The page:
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Record ID: 0a785c79-3845-461a-8bdb-095fac3bf2f1
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Type: Video
Title: WITH digital stories : kokorokara
Authors: [n. p.]
Keywords: Victims / survivors;Domestic violence;Trauma;Intimate partner violence;Sexual violence;Personal stories;Mental health
Year: 2017
Publisher: University of Melbourne
Notes:  ANROWS research project RP.14.03 - Women's Input to a Trauma-informed systems model of care in Health settings: The WITH study

The WITH digital stories are first-person, multimedia projects created by people with no professional media experience. They are produced in a workshop setting, with trained staff guiding participants through a process of autobiographical writing, audio recording, selecting music and images, and using a computer to put everything together.

Five women took part in a digital storytelling workshop for the WITH Study and shared their stories about accessing help for sexual violence and mental health problems. The workshop was held over 2 days in October 2015 at the Australian Centre for the Moving Image (ACMI). The women found the process challenging, but ultimately positive. It made them feel listened to and valued. For some, it helped to transform the pain into something creative and aided their journey towards recovery.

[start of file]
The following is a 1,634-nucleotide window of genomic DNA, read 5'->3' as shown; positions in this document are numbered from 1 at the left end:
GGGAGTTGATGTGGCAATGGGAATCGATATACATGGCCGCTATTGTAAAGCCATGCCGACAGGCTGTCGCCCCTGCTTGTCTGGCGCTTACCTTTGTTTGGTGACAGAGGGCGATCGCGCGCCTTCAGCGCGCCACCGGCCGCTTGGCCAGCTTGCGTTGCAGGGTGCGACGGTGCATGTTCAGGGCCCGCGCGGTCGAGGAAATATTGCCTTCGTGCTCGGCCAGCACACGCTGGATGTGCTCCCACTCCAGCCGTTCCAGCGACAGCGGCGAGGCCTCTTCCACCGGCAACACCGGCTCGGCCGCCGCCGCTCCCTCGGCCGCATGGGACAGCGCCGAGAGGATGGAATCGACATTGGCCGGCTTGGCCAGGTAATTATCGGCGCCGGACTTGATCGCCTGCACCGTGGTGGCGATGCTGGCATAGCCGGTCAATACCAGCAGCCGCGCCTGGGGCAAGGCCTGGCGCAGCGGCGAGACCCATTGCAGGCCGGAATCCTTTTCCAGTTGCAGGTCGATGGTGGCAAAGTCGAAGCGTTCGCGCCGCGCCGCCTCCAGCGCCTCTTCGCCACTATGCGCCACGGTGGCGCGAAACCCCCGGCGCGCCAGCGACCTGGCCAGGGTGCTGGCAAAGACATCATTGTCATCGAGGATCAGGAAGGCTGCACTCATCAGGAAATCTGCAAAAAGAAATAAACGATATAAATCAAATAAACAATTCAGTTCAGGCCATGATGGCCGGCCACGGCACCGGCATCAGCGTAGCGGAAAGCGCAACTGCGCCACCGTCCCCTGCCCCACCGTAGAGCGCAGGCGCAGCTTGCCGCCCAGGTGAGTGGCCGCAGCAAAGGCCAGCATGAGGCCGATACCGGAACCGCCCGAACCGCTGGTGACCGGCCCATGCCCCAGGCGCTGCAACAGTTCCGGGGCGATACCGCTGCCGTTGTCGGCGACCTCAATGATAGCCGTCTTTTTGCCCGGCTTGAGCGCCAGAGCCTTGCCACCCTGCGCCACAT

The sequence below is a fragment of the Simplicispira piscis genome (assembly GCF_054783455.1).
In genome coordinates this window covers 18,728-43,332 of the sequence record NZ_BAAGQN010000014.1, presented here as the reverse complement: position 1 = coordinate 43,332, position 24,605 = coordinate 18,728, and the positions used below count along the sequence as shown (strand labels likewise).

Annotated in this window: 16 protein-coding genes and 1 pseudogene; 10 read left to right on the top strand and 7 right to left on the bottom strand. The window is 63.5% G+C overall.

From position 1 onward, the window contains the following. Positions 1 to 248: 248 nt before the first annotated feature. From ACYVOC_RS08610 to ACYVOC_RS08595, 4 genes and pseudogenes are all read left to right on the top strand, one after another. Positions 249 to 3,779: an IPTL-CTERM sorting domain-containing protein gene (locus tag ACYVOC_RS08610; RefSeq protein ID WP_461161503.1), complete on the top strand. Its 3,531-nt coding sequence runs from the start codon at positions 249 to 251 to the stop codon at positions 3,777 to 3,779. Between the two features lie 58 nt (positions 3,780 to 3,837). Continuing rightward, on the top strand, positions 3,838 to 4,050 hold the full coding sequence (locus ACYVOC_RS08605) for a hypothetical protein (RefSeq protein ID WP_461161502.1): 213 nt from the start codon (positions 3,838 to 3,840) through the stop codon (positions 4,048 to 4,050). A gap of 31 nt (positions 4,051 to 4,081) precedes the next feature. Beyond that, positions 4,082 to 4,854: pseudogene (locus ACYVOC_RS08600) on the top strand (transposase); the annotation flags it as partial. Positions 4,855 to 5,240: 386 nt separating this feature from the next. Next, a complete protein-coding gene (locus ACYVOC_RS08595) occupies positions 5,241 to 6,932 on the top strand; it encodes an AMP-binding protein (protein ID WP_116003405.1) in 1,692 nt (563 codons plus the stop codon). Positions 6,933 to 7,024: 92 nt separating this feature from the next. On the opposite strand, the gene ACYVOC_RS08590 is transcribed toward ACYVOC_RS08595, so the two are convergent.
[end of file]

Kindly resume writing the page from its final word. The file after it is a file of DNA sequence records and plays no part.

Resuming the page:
"Being able to talk about or express trauma in a creative, more
'abstract' way gave me a great opportunity to think about it differently…
The process of making the films and then sharing them
is a way of transforming them and giving them a positive purpose."
You can view the five digital stories via the links below.


Viewing these digital stories may be upsetting or difficult for some people. They may bring up some things for you from your own experience. If this happens we suggest trying a grounding exercise which is used by many who have lived experience of trauma to aid connection to the present, to their body and to themselves whenever trauma disconnects them.

Look…hear…Feel… Can you name:
3 things you can see?
3 things you can hear?
3 things you can feel (with touch)?
Integrating our senses and language through naming what we sense is a helpful way to connect us neurologically to our bodies and orient them to this time and space. Being grounded reminds us that we are whole and that we can hold and contain ourselves. We can also decide to withdraw to provide ourselves with safety, if that is needed.
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